Over the course of the 20th century, Mexico-U.S. migration has emerged as an important facet of both countries, with far reaching economic and social impacts. The health of Mexican immigrants in the U.S. has been well studied, but relatively less is known about the health of returned migrants to Mexico. The objectives of this paper are twofold. Relying on health data pertaining to two stages of the life course, early life health (pre-migration) and adult health (post-migration) from the Mexican Migration Project gathered between 2007 and 2009, we aim to assess disparities in adult health status between male returned migrants and male non-migrants in Mexico, accounting for their potentially different early life health profiles. While we find evidence that returned migrants had more favorable early life health, the results for adult health are more complex. Returned migrants have a higher prevalence of heart disease, emotional/psychiatric disorders, obesity, and smoking than non-migrants but no differences are found in self-rated health, diabetes, or hypertension.
Mexico; returned (or return) migrants; immigrants; migrant health selection; obesity; emotional/psychiatric disorders
Identifying how biological parameters change with age can provide insights into the physiological determinants of disease, and ultimately, death. Most prior studies of age-related change in biomarkers are based on cross-sectional data, small or selective samples, or a limited number of biomarkers. We use data from a nationally-representative longitudinal sample of 639 Taiwanese aged 54 and older in 2000 to assess changes over a six-year period in a wide range of biomarkers. Markers that increased most with age were glycoslyated hemoglobin, interleukin-6, and norepinephrine. Markers that decreased most with age were diastolic blood pressure and creatinine clearance. For example, glycoslyated hemoglobin increased by 8-13%, on average, over this six-year period. Several standard clinical risk factors exhibited little evidence of age-related change. Further research is needed to determine whether the observed variation between individuals in biomarker changes represents differences in underlying physiological function that are predictive of future health and survival.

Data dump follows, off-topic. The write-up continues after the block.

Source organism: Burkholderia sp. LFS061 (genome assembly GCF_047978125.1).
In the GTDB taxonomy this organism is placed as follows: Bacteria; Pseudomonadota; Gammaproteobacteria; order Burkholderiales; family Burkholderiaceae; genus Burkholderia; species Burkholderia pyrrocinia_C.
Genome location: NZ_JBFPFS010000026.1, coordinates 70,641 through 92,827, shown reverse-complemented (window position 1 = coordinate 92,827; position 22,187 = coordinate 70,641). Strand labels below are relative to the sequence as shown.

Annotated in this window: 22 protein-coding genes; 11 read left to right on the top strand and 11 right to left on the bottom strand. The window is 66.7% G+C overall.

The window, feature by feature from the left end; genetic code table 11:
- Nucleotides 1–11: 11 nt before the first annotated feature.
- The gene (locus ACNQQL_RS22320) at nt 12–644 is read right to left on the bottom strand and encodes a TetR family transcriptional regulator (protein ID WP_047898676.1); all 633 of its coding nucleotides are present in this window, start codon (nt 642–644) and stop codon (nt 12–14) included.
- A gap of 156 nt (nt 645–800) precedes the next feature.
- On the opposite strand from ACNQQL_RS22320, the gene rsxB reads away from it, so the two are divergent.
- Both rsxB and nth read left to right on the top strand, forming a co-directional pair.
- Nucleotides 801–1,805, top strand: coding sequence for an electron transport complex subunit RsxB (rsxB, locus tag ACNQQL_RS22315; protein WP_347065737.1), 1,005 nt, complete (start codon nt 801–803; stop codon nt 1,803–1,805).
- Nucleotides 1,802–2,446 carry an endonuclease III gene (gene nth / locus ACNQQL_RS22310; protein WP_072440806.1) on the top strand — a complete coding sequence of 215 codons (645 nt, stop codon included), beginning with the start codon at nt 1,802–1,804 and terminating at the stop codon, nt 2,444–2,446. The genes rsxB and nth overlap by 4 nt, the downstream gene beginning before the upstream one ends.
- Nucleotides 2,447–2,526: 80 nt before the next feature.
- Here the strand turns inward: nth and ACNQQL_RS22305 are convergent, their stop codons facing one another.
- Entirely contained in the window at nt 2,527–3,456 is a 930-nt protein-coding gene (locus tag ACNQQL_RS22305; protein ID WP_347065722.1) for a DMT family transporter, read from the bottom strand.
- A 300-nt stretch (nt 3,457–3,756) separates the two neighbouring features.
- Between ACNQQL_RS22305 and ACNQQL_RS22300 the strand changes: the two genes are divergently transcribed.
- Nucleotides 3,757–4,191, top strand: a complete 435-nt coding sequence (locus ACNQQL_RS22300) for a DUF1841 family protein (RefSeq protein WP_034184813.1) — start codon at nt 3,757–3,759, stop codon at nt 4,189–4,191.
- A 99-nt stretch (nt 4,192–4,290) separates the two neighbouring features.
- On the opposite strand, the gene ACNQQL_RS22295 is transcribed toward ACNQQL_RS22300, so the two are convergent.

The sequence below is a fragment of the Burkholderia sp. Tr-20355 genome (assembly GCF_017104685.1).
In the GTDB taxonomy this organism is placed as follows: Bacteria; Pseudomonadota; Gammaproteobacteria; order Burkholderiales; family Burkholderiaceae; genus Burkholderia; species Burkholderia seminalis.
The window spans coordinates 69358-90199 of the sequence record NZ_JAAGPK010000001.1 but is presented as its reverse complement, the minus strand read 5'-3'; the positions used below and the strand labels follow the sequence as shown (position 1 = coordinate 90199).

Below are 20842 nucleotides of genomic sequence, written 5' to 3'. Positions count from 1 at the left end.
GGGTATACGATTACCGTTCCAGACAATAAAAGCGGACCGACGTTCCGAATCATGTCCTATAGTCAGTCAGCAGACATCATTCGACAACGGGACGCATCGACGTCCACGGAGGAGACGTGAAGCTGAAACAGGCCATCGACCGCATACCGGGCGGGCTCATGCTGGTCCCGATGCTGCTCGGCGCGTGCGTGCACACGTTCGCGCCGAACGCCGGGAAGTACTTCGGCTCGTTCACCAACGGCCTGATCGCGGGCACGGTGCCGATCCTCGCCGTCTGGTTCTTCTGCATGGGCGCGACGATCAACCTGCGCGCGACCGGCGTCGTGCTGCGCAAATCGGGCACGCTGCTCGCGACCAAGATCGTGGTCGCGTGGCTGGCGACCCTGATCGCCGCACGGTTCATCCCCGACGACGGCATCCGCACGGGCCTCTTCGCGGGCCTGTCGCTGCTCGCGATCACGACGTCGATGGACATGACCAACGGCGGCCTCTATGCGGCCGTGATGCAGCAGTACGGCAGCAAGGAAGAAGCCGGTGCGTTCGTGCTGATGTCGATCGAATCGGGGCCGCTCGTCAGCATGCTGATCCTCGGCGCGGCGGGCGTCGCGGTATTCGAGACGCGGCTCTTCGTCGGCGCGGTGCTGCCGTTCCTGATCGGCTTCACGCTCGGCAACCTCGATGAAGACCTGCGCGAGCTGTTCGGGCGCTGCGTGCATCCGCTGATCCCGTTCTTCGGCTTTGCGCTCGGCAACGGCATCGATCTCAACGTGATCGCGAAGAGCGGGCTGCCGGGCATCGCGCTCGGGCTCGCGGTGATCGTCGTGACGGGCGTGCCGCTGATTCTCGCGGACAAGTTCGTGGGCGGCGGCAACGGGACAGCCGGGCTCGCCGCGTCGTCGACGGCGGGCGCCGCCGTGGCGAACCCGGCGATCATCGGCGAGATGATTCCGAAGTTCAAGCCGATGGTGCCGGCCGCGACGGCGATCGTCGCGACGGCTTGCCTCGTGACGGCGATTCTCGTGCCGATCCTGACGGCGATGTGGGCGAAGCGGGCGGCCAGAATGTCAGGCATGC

This study assesses whether socioeconomic and demographic differences in reported mobility limitations are attributable to differential perceptions of mobility difficulty that result in the differential use of response categories.
Data come from the Social Environment and Biomarkers of Aging Study and its parent study, the Taiwan Longitudinal Study of Aging. Ordered probit models with person-specific cut-points are used to test whether, after controlling for underlying mobility using objective performance measures, cut-points for reporting mobility limitations vary across groups defined by demographic and socioeconomic characteristics.